We now live in Vermont. We go to Fletcher Allen Health Care which is part of the Univ. of Vermont's medical school. I have had wonderful doctors. I've also had one rheumatologist who should have her license revoked and one ortho doc who was okay but had no personality at all.

There are stinkers in all large service companies. The medical field is no exception. Even the WFMC has them. That's local speak for the World Famous Mayo Clinic.

I gave birth at Mayo. I had knee surgery and back surgery. My granddaughter was born there. I saw it from both sides and it is justifiably world famous.

My daughter went to Johns Hopkins for her undergraduate degree. A lot of her friends were pre-med and applying to medical schools. She asked one of them if they were applying to Mayo's medical school. He told her that you don't apply to Mayo. They invite you. Their average class size is 35. So 35 graduates would be invited to attend medical school at Mayo.

It is an amazing place. I don't know what you've heard beanless but one person does not determine the focus. I searched Mayo's website and Ann Vincent is not the go-to-person. She has done studies on a variety of issues including women's health. She's an internist. Trust me Mayo's focus is not "quit being neurotic and get some exercise bullshit".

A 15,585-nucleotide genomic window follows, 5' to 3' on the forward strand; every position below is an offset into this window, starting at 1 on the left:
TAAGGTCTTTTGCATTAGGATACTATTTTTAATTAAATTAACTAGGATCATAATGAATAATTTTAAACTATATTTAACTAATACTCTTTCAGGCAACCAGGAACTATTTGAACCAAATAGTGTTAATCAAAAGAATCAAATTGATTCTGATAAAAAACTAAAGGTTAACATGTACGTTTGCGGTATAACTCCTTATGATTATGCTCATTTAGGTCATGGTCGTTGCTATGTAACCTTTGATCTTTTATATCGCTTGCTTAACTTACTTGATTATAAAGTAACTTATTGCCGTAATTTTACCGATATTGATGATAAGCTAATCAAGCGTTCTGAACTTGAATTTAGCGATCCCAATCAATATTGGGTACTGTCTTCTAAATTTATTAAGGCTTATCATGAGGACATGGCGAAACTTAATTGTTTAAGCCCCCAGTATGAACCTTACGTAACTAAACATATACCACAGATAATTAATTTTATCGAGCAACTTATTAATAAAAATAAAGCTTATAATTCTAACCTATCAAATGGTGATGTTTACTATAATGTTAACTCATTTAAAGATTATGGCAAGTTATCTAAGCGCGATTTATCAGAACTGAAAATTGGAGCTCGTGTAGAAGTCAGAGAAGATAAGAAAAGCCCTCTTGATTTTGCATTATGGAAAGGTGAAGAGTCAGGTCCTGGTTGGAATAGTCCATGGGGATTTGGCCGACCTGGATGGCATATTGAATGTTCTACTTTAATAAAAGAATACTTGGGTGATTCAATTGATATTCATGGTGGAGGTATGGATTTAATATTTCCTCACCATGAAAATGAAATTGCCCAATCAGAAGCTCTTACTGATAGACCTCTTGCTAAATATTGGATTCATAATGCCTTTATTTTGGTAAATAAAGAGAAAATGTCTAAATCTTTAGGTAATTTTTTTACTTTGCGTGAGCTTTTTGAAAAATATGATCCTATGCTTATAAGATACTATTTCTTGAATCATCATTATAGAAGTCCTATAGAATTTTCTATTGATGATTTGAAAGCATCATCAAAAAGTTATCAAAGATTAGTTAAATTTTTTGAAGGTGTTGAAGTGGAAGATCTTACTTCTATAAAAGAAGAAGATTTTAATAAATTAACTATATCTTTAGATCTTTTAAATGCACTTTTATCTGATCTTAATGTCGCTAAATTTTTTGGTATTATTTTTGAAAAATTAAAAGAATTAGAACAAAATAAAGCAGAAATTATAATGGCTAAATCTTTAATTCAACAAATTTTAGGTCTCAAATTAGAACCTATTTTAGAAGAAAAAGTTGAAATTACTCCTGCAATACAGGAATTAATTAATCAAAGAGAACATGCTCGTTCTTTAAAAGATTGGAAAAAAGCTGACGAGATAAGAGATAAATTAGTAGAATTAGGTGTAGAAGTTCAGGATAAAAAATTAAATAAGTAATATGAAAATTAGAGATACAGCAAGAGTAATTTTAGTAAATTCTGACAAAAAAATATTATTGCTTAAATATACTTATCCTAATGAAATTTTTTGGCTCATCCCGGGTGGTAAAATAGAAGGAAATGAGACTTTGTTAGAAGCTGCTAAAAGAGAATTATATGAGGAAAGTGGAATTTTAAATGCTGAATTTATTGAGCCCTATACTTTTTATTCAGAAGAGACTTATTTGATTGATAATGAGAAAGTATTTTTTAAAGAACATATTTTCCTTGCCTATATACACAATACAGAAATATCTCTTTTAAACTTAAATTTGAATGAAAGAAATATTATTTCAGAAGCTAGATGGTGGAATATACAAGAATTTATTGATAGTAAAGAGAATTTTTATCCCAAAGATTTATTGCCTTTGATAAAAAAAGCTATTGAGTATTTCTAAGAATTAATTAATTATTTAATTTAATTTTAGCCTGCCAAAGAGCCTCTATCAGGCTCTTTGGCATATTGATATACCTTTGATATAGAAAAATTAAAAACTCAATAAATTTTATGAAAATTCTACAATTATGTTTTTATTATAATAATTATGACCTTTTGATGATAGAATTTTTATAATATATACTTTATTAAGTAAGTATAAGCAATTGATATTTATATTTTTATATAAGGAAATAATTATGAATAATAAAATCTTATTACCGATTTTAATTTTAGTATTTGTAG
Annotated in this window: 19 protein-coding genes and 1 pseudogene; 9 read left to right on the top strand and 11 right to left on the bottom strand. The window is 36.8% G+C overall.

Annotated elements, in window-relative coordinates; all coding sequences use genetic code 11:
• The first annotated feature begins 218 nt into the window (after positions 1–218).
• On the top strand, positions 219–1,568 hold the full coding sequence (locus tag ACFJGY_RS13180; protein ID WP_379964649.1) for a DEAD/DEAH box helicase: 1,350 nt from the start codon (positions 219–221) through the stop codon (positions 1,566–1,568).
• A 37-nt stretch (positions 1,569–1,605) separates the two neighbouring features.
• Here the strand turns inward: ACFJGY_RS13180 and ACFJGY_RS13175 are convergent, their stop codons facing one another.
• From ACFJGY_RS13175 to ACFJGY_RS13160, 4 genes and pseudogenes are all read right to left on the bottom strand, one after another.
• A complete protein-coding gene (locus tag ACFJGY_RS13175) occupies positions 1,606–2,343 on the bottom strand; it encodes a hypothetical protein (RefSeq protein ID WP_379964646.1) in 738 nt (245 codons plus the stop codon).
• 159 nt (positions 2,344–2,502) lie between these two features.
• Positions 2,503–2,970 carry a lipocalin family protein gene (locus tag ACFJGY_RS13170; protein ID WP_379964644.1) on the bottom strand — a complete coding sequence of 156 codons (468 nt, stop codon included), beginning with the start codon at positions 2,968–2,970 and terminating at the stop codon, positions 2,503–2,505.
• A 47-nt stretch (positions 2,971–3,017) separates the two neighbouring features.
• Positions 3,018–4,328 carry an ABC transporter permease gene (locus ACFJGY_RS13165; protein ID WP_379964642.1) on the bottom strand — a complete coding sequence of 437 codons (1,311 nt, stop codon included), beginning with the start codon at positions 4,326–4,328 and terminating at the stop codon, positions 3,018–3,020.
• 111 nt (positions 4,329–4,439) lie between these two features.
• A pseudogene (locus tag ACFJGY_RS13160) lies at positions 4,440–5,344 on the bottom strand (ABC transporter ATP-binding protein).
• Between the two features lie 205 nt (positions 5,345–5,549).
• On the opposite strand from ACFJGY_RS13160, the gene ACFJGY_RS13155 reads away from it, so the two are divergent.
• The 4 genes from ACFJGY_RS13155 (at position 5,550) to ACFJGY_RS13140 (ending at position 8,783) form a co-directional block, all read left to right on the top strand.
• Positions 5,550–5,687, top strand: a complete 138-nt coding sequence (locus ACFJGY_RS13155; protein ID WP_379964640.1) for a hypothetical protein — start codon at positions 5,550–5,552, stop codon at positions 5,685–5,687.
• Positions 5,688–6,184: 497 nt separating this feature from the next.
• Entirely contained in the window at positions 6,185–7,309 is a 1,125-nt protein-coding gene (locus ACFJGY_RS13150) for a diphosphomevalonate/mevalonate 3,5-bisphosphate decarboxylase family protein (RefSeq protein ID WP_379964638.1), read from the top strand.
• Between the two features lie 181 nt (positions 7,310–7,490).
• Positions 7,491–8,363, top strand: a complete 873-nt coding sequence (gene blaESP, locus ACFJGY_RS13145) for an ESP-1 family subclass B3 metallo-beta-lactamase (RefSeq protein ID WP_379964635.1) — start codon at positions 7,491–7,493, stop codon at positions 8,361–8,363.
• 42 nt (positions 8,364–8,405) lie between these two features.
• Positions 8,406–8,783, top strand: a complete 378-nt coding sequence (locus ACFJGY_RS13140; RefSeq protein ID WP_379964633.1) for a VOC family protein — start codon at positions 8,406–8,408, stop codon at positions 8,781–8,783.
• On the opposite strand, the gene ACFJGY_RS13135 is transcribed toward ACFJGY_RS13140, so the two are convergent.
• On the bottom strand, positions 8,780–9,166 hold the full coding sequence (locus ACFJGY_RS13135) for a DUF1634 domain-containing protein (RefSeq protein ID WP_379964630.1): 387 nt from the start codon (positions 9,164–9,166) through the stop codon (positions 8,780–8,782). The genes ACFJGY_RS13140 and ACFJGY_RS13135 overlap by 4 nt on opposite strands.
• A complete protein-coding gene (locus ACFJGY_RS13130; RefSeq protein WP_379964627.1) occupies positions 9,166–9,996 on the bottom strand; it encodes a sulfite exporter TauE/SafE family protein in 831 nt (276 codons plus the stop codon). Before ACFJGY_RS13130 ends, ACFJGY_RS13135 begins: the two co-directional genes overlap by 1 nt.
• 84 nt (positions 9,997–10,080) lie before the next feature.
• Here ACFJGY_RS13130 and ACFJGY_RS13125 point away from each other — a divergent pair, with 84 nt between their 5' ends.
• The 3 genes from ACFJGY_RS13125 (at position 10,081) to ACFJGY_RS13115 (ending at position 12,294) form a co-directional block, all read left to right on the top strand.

There is definitely a mind/body component in CFS. Anyone who has it will agree to that. That's why CBT is one of the recommended therapies to help cope with CFS. That's why stress takes a huge toll on what energy you might have.

Mayo isn't perfect but it is an excellent place for diagnosing and treating anything. The King of Jordan wouldn't have gone to a second rate medical center.

Since I was diagnosed there, I know that they don't tell you to "quit being neurotic'.

Carrie - Have you asked Hunter Hopkins if they will accept test results from another facility? Mayo won't. They'll take them and put them in your file and then have them all done there. I hope things work out for you. You have a diagnosis. That's the Holy Grail in CFS land. Everything else was to confirm that.